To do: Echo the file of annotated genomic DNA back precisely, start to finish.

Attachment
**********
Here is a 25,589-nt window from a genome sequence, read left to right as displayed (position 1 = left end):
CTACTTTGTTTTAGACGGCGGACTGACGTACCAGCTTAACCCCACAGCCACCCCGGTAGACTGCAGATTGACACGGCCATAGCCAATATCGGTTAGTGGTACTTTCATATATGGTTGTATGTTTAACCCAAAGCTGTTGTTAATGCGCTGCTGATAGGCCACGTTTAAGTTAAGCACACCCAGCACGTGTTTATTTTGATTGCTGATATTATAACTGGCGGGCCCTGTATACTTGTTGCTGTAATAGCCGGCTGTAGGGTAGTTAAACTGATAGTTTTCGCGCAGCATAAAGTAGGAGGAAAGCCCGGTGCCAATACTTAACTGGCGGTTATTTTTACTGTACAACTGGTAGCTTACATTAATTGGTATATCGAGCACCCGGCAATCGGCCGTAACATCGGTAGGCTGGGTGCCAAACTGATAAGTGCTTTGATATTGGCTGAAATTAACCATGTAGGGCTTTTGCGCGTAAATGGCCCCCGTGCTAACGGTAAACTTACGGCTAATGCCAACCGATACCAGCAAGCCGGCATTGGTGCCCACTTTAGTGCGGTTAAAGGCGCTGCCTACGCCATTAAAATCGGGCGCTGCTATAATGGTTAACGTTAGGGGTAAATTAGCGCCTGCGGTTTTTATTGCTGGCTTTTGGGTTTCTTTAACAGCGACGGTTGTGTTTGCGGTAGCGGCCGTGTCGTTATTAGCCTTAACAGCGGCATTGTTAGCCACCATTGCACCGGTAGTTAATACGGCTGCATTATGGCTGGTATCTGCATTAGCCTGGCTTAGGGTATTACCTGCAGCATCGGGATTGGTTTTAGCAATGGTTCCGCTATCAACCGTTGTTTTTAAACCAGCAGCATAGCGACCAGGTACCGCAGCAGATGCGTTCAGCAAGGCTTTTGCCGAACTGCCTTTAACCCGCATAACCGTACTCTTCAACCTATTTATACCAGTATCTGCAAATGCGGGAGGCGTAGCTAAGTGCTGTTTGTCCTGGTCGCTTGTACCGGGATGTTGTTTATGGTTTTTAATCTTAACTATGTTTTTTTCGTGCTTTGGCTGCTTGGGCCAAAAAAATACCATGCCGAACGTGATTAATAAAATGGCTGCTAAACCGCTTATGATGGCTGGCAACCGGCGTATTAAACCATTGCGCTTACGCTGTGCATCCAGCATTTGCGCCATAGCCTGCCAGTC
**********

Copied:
Here is a 25,589-nt window from a genome sequence, read left to right as displayed (position 1 = left end):
CTACTTTGTTTTAGACGGCGGACTGACGTACCAGCTTAACCCCACAGCCACCCCGGTAGACTGCAGATTGACACGGCCATAGCCAATATCGGTTAGTGGTACTTTCATATATGGTTGTATGTTTAACCCAAAGCTGTTGTTAATGCGCTGCTGATAGGCCACGTTTAAGTTAAGCACACCCAGCACGTGTTTATTTTGATTGCTGATATTATAACTGGCGGGCCCTGTATACTTGTTGCTGTAATAGCCGGCTGTAGGGTAGTTAAACTGATAGTTTTCGCGCAGCATAAAGTAGGAGGAAAGCCCGGTGCCAATACTTAACTGGCGGTTATTTTTACTGTACAACTGGTAGCTTACATTAATTGGTATATCGAGCACCCGGCAATCGGCCGTAACATCGGTAGGCTGGGTGCCAAACTGATAAGTGCTTTGATATTGGCTGAAATTAACCATGTAGGGCTTTTGCGCGTAAATGGCCCCCGTGCTAACGGTAAACTTACGGCTAATGCCAACCGATACCAGCAAGCCGGCATTGGTGCCCACTTTAGTGCGGTTAAAGGCGCTGCCTACGCCATTAAAATCGGGCGCTGCTATAATGGTTAACGTTAGGGGTAAATTAGCGCCTGCGGTTTTTATTGCTGGCTTTTGGGTTTCTTTAACAGCGACGGTTGTGTTTGCGGTAGCGGCCGTGTCGTTATTAGCCTTAACAGCGGCATTGTTAGCCACCATTGCACCGGTAGTTAATACGGCTGCATTATGGCTGGTATCTGCATTAGCCTGGCTTAGGGTATTACCTGCAGCATCGGGATTGGTTTTAGCAATGGTTCCGCTATCAACCGTTGTTTTTAAACCAGCAGCATAGCGACCAGGTACCGCAGCAGATGCGTTCAGCAAGGCTTTTGCCGAACTGCCTTTAACCCGCATAACCGTACTCTTCAACCTATTTATACCAGTATCTGCAAATGCGGGAGGCGTAGCTAAGTGCTGTTTGTCCTGGTCGCTTGTACCGGGATGTTGTTTATGGTTTTTAATCTTAACTATGTTTTTTTCGTGCTTTGGCTGCTTGGGCCAAAAAAATACCATGCCGAACGTGATTAATAAAATGGCTGCTAAACCGCTTATGATGGCTGGCAACCGGCGTATTAAACCATTGCGCTTACGCTGTGCATCCAGCATTTGCGCCATAGCCTGCCAGTC